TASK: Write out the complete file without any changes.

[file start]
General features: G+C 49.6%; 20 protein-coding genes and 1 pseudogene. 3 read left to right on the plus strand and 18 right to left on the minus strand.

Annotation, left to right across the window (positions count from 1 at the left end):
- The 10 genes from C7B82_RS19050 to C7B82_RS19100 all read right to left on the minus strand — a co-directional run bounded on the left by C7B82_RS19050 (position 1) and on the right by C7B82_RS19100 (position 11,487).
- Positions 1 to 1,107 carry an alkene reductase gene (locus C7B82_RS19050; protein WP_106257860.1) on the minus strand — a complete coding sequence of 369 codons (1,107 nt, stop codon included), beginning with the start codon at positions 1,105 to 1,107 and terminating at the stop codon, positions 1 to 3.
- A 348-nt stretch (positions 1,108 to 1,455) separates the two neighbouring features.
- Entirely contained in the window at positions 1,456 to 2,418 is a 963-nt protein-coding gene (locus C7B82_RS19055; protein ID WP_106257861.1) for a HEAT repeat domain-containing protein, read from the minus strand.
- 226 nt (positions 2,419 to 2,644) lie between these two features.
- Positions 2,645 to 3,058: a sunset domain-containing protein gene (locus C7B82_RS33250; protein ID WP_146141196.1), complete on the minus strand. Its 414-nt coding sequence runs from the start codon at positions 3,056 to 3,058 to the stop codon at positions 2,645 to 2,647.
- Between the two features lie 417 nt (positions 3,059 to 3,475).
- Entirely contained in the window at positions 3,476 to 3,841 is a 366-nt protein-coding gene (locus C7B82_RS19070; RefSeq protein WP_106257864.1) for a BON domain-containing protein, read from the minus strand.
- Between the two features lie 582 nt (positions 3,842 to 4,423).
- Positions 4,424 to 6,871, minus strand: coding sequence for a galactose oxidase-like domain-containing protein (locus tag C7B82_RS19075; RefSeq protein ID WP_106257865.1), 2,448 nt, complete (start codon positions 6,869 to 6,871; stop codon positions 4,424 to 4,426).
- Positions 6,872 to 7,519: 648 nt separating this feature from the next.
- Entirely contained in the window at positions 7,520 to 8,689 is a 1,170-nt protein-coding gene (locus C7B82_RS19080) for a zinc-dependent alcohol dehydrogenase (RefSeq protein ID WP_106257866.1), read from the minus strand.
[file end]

General features: G+C 49.6%; 20 protein-coding genes and 1 pseudogene. 3 read left to right on the plus strand and 18 right to left on the minus strand.

Annotation, left to right across the window (positions count from 1 at the left end):
- The 10 genes from C7B82_RS19050 to C7B82_RS19100 all read right to left on the minus strand — a co-directional run bounded on the left by C7B82_RS19050 (position 1) and on the right by C7B82_RS19100 (position 11,487).
- Positions 1 to 1,107 carry an alkene reductase gene (locus C7B82_RS19050; protein WP_106257860.1) on the minus strand — a complete coding sequence of 369 codons (1,107 nt, stop codon included), beginning with the start codon at positions 1,105 to 1,107 and terminating at the stop codon, positions 1 to 3.
- A 348-nt stretch (positions 1,108 to 1,455) separates the two neighbouring features.
- Entirely contained in the window at positions 1,456 to 2,418 is a 963-nt protein-coding gene (locus C7B82_RS19055; protein ID WP_106257861.1) for a HEAT repeat domain-containing protein, read from the minus strand.
- 226 nt (positions 2,419 to 2,644) lie between these two features.
- Positions 2,645 to 3,058: a sunset domain-containing protein gene (locus C7B82_RS33250; protein ID WP_146141196.1), complete on the minus strand. Its 414-nt coding sequence runs from the start codon at positions 3,056 to 3,058 to the stop codon at positions 2,645 to 2,647.
- Between the two features lie 417 nt (positions 3,059 to 3,475).
- Entirely contained in the window at positions 3,476 to 3,841 is a 366-nt protein-coding gene (locus C7B82_RS19070; RefSeq protein WP_106257864.1) for a BON domain-containing protein, read from the minus strand.
- Between the two features lie 582 nt (positions 3,842 to 4,423).
- Positions 4,424 to 6,871, minus strand: coding sequence for a galactose oxidase-like domain-containing protein (locus tag C7B82_RS19075; RefSeq protein ID WP_106257865.1), 2,448 nt, complete (start codon positions 6,869 to 6,871; stop codon positions 4,424 to 4,426).
- Positions 6,872 to 7,519: 648 nt separating this feature from the next.
- Entirely contained in the window at positions 7,520 to 8,689 is a 1,170-nt protein-coding gene (locus C7B82_RS19080) for a zinc-dependent alcohol dehydrogenase (RefSeq protein ID WP_106257866.1), read from the minus strand.